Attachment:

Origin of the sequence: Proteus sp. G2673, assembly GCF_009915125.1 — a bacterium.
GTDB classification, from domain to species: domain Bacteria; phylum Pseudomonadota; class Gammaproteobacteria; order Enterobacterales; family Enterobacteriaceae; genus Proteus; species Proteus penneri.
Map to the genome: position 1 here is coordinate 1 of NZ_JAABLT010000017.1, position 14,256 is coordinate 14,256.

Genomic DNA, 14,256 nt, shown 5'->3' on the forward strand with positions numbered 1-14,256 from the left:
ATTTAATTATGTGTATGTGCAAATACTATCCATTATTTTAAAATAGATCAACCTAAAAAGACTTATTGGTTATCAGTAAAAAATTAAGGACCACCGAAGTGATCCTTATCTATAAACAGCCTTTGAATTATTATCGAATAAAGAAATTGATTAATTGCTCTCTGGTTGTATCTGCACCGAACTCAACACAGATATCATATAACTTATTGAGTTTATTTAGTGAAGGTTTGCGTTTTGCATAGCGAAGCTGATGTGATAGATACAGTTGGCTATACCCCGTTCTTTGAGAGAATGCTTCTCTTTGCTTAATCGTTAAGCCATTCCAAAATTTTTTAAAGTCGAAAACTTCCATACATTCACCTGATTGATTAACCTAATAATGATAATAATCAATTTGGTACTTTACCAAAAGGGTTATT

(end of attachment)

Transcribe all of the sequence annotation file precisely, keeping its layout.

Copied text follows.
Origin of the sequence: Proteus sp. G2673, assembly GCF_009915125.1 — a bacterium.
GTDB classification, from domain to species: domain Bacteria; phylum Pseudomonadota; class Gammaproteobacteria; order Enterobacterales; family Enterobacteriaceae; genus Proteus; species Proteus penneri.
Map to the genome: position 1 here is coordinate 1 of NZ_JAABLT010000017.1, position 14,256 is coordinate 14,256.

Genomic DNA, 14,256 nt, shown 5'->3' on the forward strand with positions numbered 1-14,256 from the left:
ATTTAATTATGTGTATGTGCAAATACTATCCATTATTTTAAAATAGATCAACCTAAAAAGACTTATTGGTTATCAGTAAAAAATTAAGGACCACCGAAGTGATCCTTATCTATAAACAGCCTTTGAATTATTATCGAATAAAGAAATTGATTAATTGCTCTCTGGTTGTATCTGCACCGAACTCAACACAGATATCATATAACTTATTGAGTTTATTTAGTGAAGGTTTGCGTTTTGCATAGCGAAGCTGATGTGATAGATACAGTTGGCTATACCCCGTTCTTTGAGAGAATGCTTCTCTTTGCTTAATCGTTAAGCCATTCCAAAATTTTTTAAAGTCGAAAACTTCCATACATTCACCTGATTGATTAACCTAATAATGATAATAATCAATTTGGTACTTTACCAAAAGGGTTATT